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A Journey To The Moon

The Space Race


The Space Race was a 20th-century competition between two Cold War rivals, the Soviet Union (USSR) and the United States (US), for supremacy in space flight capability. The technological superiority required for such supremacy was seen as necessary for national security, and symbolic of ideological superiority.

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The Space Race spawned pioneering efforts to launch artificial satellites, unmanned probes of the Moon, Venus and Mars, and manned missions in low Earth orbit and to the Moon.

It had its origins in the missile-based arms race that occurred just after the end of the World War II, when both the Soviet Union and the United States captured advanced German rocket technology and personnel.


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Because of the program’s classified status, and for propaganda value, announcements of the outcomes of missions were delayed until success was certain, and failures were sometimes kept secret.

Unlike its American competitor in the space race, which had NASA as a single coordinating agency, the USSR’s program was split among several competing design groups led by Korolyov, Mikhail Yangel, Valentin Glushko, and Vladimir Chelomei.

The rocket and space program of the USSR, initially boosted by the assistance of captured scientists from the advanced German rocket program, was performed mainly by Soviet engineers and scientists after 1955. It was based on some unique Soviet and Imperial Russian theoretical developments, many derived by Konstantin Eduardovich Tsiolkovskii, sometimes known as the father of theoretical astronautics.

The Soviet Space Program __

WWW Korolyov was acknowledged as the lead man behind Soviet success in space. He was officially titled as ‘chief designer’ until his death in 1966

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The Space Race


Sputnik itself provided scientists with valuable information. The density of the upper atmosphere could be deduced from its drag on the orbit, and the propagation of its radio signals gave information about the ionosphere.

Sputnik 1 burned up on 4 January 1958, as it fell from orbit upon reentering Earth’s atmosphere, after traveling about 70 million km and spending 3 months in orbit.

On Oct. 4, 1957, Sputnik 1 successfully launched and entered Earth’s orbit sparking the beginning of the space race. The successful launch shocked the world, giving the former Soviet Union the distinction of putting the first human-made object into space.

Sputnik 1 __

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The word ‘Sputnik’ originally meant ‘fellow traveler,’ but has become synonymous with ‘satellite’ in modern Russian.

Sputnik transmitted information via radio signals to Soviet scientists for three weeks.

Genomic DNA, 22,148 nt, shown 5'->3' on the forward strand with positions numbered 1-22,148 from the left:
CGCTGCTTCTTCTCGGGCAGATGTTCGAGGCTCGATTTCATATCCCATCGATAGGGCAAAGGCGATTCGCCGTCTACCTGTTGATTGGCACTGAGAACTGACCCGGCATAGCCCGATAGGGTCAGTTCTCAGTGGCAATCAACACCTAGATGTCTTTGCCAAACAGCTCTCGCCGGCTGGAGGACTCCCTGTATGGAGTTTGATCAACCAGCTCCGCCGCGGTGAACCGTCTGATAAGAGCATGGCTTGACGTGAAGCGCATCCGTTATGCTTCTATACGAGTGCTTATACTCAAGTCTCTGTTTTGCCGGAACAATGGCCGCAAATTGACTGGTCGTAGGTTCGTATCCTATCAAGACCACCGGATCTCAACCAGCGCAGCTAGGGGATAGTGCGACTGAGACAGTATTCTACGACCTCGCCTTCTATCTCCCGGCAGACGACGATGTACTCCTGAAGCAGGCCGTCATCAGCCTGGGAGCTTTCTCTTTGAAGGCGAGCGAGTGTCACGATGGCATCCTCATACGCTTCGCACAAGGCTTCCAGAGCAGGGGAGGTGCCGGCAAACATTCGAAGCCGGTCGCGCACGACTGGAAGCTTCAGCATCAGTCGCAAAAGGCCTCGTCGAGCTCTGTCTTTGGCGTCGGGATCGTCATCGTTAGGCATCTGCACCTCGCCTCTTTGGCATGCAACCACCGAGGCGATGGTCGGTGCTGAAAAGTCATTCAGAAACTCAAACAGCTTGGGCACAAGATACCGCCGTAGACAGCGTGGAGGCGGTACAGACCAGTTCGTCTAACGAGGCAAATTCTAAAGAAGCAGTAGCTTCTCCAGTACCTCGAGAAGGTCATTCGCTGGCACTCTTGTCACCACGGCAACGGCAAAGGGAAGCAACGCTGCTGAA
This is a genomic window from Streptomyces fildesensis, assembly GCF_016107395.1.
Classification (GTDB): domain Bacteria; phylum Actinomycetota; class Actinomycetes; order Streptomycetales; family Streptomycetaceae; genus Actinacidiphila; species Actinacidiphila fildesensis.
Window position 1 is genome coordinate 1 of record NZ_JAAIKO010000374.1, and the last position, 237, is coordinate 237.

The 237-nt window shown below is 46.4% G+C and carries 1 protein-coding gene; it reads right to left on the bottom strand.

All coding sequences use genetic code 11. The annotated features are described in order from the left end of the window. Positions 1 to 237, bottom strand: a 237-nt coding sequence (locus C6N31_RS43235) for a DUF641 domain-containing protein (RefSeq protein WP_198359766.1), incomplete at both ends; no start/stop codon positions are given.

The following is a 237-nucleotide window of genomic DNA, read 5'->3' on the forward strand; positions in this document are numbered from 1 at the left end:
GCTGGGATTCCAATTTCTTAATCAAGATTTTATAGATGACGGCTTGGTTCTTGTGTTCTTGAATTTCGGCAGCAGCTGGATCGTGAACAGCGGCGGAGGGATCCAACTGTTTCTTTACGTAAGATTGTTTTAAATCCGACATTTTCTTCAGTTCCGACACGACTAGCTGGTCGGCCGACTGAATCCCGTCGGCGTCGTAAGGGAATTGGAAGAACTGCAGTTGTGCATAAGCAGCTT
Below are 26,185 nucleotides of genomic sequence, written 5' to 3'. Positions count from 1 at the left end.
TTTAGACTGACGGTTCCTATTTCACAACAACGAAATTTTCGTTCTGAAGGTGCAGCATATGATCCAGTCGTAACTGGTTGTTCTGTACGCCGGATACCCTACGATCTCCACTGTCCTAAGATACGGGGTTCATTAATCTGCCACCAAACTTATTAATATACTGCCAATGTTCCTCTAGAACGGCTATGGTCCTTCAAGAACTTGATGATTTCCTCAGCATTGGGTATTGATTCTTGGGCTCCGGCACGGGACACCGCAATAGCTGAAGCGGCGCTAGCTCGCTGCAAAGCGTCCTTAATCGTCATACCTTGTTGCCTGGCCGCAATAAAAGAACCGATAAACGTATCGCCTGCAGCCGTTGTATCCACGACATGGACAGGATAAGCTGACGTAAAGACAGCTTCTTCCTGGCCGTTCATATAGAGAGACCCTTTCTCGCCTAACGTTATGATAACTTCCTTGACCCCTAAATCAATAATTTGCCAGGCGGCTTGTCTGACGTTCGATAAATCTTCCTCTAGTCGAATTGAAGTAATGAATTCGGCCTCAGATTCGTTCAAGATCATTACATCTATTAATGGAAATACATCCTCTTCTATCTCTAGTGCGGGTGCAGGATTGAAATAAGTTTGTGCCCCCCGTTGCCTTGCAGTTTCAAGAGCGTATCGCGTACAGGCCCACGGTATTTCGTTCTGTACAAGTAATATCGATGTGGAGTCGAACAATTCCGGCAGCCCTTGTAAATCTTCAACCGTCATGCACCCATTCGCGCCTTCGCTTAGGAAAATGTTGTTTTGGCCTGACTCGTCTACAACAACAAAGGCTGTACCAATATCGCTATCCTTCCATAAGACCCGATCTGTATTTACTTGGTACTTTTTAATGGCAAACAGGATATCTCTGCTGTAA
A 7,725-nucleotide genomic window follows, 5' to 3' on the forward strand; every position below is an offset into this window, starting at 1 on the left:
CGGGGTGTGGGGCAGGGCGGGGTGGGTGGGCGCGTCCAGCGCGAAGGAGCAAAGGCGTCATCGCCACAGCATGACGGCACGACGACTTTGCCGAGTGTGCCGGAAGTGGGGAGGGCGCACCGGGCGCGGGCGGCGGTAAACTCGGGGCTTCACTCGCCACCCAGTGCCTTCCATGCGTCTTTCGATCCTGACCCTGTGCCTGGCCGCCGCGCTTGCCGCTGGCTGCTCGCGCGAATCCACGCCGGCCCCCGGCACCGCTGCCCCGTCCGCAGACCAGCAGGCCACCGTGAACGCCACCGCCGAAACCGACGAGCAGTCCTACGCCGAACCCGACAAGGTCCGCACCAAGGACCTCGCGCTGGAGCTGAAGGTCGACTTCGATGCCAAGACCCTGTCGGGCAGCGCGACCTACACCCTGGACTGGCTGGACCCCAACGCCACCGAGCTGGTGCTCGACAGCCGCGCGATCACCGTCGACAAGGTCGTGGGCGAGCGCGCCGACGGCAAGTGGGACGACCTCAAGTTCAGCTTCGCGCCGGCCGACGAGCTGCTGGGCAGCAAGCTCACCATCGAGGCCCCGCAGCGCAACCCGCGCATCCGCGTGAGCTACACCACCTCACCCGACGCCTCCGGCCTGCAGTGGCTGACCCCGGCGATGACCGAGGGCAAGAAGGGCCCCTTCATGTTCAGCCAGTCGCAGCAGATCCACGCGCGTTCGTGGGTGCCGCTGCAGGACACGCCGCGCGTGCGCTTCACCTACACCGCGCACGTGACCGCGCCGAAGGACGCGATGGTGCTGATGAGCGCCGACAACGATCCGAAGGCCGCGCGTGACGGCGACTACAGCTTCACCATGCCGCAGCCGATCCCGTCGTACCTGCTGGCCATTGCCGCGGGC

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It carried on to be more of a success than its rival, carrying out six manned spaceflights between 1961 and 1963. The longest flight lasting nearly five days, and the last four were launched in pairs, one day apart. This exceeded Project Mercury’s demonstrated capability of just over 34 hours longest flight, and single missions.

The Programme competed with the United States Project Mercury and proved to be a much more successful than Project Mercury by placing the first human into space, orbiting the Earth once before safely returning.

The Vostok Programme was a Soviet human spaceflight project carried out between 1960 and 1964 with the aims to put the first Soviet citizens into low Earth orbit and return them safely.

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On June 16, 1963, aboard Vostok 6, Soviet Cosmonaut Valentina Tereshkova becomes the first woman to travel into space. After 48 orbits and 71 hours, she returned to earth, having spent more time in space than all U.S. astronauts combined to that date.

On 12 April 1961,Yuri Gagarin became both the first human to travel into space, and the first to orbit the earth before returning safely.

Laika was the first animal to orbit the Earth on 3 November, 1957. Sadly Laika died within hours after launch from overheating.

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The Space Race


While the Vostok program was dedicated more toward understanding the effects of space travel and micro-gravity on the human body, Voskhod’s two flights were more aimed towards spectacular firsts. However, there were delays preparing for Voskhod 3, and during that time the Gemini program accomplished most of what had been planned for future Voskhod’s. In the end, the Voskhod program was abandoned, aided by a change in Soviet leadership which was less concerned about stunt and prestige flights.

Voskhod development was both a follow-on to the Vostok Programme and a recycling of components left over from that programme’s cancellation following its first six flights.

The Voskhod Programme was the second Soviet human spaceflight project. Only two manned missions were flown using the Voskhod spacecraft and rocket, one in 1964 and one in 1965.

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On March 18, 1965 Alexey Leonov performed the first spacewalk and extra vehicular activity (EVA), lasting a total of 12 minutes.

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The Space Race

Space book ussr